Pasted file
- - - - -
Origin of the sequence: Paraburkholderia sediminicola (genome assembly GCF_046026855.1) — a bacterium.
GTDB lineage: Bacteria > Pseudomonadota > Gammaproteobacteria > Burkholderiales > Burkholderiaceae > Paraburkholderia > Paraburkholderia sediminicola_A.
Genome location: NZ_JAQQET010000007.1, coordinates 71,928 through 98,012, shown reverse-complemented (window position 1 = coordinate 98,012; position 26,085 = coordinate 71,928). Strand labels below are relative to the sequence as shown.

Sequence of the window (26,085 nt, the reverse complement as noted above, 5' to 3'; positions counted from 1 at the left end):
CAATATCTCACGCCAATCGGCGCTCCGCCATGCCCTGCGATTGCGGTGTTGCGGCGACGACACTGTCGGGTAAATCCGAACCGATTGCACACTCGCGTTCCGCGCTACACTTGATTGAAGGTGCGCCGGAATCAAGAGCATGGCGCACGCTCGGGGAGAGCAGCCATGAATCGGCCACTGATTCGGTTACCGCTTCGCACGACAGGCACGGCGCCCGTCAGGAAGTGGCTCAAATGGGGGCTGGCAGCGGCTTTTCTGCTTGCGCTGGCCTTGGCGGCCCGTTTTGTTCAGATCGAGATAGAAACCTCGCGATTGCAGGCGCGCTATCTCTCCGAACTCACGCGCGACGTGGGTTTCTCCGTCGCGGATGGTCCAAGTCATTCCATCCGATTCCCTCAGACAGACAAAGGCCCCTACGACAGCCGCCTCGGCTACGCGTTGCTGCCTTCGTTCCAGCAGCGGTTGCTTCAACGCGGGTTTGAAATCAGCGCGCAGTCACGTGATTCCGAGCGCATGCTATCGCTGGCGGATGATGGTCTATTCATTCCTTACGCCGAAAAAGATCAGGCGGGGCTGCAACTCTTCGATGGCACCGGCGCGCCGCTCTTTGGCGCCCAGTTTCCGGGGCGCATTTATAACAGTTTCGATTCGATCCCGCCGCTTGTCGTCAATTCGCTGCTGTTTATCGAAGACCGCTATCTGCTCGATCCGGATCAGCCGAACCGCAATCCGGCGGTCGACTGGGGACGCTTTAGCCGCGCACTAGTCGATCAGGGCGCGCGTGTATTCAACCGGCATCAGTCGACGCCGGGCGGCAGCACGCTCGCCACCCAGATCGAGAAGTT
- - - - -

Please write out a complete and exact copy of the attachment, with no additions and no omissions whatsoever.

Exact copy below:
Origin of the sequence: Paraburkholderia sediminicola (genome assembly GCF_046026855.1) — a bacterium.
GTDB lineage: Bacteria > Pseudomonadota > Gammaproteobacteria > Burkholderiales > Burkholderiaceae > Paraburkholderia > Paraburkholderia sediminicola_A.
Genome location: NZ_JAQQET010000007.1, coordinates 71,928 through 98,012, shown reverse-complemented (window position 1 = coordinate 98,012; position 26,085 = coordinate 71,928). Strand labels below are relative to the sequence as shown.

Sequence of the window (26,085 nt, the reverse complement as noted above, 5' to 3'; positions counted from 1 at the left end):
CAATATCTCACGCCAATCGGCGCTCCGCCATGCCCTGCGATTGCGGTGTTGCGGCGACGACACTGTCGGGTAAATCCGAACCGATTGCACACTCGCGTTCCGCGCTACACTTGATTGAAGGTGCGCCGGAATCAAGAGCATGGCGCACGCTCGGGGAGAGCAGCCATGAATCGGCCACTGATTCGGTTACCGCTTCGCACGACAGGCACGGCGCCCGTCAGGAAGTGGCTCAAATGGGGGCTGGCAGCGGCTTTTCTGCTTGCGCTGGCCTTGGCGGCCCGTTTTGTTCAGATCGAGATAGAAACCTCGCGATTGCAGGCGCGCTATCTCTCCGAACTCACGCGCGACGTGGGTTTCTCCGTCGCGGATGGTCCAAGTCATTCCATCCGATTCCCTCAGACAGACAAAGGCCCCTACGACAGCCGCCTCGGCTACGCGTTGCTGCCTTCGTTCCAGCAGCGGTTGCTTCAACGCGGGTTTGAAATCAGCGCGCAGTCACGTGATTCCGAGCGCATGCTATCGCTGGCGGATGATGGTCTATTCATTCCTTACGCCGAAAAAGATCAGGCGGGGCTGCAACTCTTCGATGGCACCGGCGCGCCGCTCTTTGGCGCCCAGTTTCCGGGGCGCATTTATAACAGTTTCGATTCGATCCCGCCGCTTGTCGTCAATTCGCTGCTGTTTATCGAAGACCGCTATCTGCTCGATCCGGATCAGCCGAACCGCAATCCGGCGGTCGACTGGGGACGCTTTAGCCGCGCACTAGTCGATCAGGGCGCGCGTGTATTCAACCGGCATCAGTCGACGCCGGGCGGCAGCACGCTCGCCACCCAGATCGAGAAGTT